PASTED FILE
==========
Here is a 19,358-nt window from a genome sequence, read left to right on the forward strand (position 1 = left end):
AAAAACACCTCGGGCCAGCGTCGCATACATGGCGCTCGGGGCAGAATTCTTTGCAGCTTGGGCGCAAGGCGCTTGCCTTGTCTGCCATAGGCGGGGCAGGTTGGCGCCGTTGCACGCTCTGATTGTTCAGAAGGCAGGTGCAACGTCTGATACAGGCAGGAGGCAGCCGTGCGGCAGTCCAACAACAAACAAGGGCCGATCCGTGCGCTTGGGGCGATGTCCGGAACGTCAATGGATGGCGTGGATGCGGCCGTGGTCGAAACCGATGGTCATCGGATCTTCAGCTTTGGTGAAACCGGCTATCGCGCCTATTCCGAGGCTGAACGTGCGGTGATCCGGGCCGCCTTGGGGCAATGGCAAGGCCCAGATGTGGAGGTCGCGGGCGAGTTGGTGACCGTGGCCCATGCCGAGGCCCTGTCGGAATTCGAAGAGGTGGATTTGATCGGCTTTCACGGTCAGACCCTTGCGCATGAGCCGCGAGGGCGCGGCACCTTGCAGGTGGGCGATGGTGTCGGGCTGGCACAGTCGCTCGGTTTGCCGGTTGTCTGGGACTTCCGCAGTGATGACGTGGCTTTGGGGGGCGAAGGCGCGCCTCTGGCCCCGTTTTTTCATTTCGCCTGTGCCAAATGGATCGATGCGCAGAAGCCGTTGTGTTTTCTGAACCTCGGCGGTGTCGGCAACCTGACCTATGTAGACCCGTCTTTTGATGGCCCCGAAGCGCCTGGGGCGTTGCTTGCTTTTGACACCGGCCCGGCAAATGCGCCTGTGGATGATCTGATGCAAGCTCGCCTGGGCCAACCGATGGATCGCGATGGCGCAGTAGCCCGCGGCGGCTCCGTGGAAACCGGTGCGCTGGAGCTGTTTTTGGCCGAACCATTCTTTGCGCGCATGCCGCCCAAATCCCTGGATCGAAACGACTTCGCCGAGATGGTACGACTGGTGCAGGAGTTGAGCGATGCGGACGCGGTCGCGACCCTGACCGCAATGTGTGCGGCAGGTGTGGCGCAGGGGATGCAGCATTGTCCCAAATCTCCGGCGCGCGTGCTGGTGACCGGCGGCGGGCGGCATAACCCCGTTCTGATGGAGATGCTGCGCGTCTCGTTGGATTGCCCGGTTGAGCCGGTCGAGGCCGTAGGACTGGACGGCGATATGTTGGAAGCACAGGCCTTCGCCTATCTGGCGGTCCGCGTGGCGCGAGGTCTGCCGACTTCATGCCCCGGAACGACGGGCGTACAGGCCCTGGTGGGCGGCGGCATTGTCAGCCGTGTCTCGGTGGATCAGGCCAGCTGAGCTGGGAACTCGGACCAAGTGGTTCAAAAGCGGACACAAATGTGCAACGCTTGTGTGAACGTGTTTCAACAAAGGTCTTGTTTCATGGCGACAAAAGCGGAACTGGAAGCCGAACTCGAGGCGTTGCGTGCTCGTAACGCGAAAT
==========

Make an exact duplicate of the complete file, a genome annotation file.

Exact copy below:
Here is a 19,358-nt window from a genome sequence, read left to right on the forward strand (position 1 = left end):
AAAAACACCTCGGGCCAGCGTCGCATACATGGCGCTCGGGGCAGAATTCTTTGCAGCTTGGGCGCAAGGCGCTTGCCTTGTCTGCCATAGGCGGGGCAGGTTGGCGCCGTTGCACGCTCTGATTGTTCAGAAGGCAGGTGCAACGTCTGATACAGGCAGGAGGCAGCCGTGCGGCAGTCCAACAACAAACAAGGGCCGATCCGTGCGCTTGGGGCGATGTCCGGAACGTCAATGGATGGCGTGGATGCGGCCGTGGTCGAAACCGATGGTCATCGGATCTTCAGCTTTGGTGAAACCGGCTATCGCGCCTATTCCGAGGCTGAACGTGCGGTGATCCGGGCCGCCTTGGGGCAATGGCAAGGCCCAGATGTGGAGGTCGCGGGCGAGTTGGTGACCGTGGCCCATGCCGAGGCCCTGTCGGAATTCGAAGAGGTGGATTTGATCGGCTTTCACGGTCAGACCCTTGCGCATGAGCCGCGAGGGCGCGGCACCTTGCAGGTGGGCGATGGTGTCGGGCTGGCACAGTCGCTCGGTTTGCCGGTTGTCTGGGACTTCCGCAGTGATGACGTGGCTTTGGGGGGCGAAGGCGCGCCTCTGGCCCCGTTTTTTCATTTCGCCTGTGCCAAATGGATCGATGCGCAGAAGCCGTTGTGTTTTCTGAACCTCGGCGGTGTCGGCAACCTGACCTATGTAGACCCGTCTTTTGATGGCCCCGAAGCGCCTGGGGCGTTGCTTGCTTTTGACACCGGCCCGGCAAATGCGCCTGTGGATGATCTGATGCAAGCTCGCCTGGGCCAACCGATGGATCGCGATGGCGCAGTAGCCCGCGGCGGCTCCGTGGAAACCGGTGCGCTGGAGCTGTTTTTGGCCGAACCATTCTTTGCGCGCATGCCGCCCAAATCCCTGGATCGAAACGACTTCGCCGAGATGGTACGACTGGTGCAGGAGTTGAGCGATGCGGACGCGGTCGCGACCCTGACCGCAATGTGTGCGGCAGGTGTGGCGCAGGGGATGCAGCATTGTCCCAAATCTCCGGCGCGCGTGCTGGTGACCGGCGGCGGGCGGCATAACCCCGTTCTGATGGAGATGCTGCGCGTCTCGTTGGATTGCCCGGTTGAGCCGGTCGAGGCCGTAGGACTGGACGGCGATATGTTGGAAGCACAGGCCTTCGCCTATCTGGCGGTCCGCGTGGCGCGAGGTCTGCCGACTTCATGCCCCGGAACGACGGGCGTACAGGCCCTGGTGGGCGGCGGCATTGTCAGCCGTGTCTCGGTGGATCAGGCCAGCTGAGCTGGGAACTCGGACCAAGTGGTTCAAAAGCGGACACAAATGTGCAACGCTTGTGTGAACGTGTTTCAACAAAGGTCTTGTTTCATGGCGACAAAAGCGGAACTGGAAGCCGAACTCGAGGCGTTGCGTGCTCGTAACGCGAAAT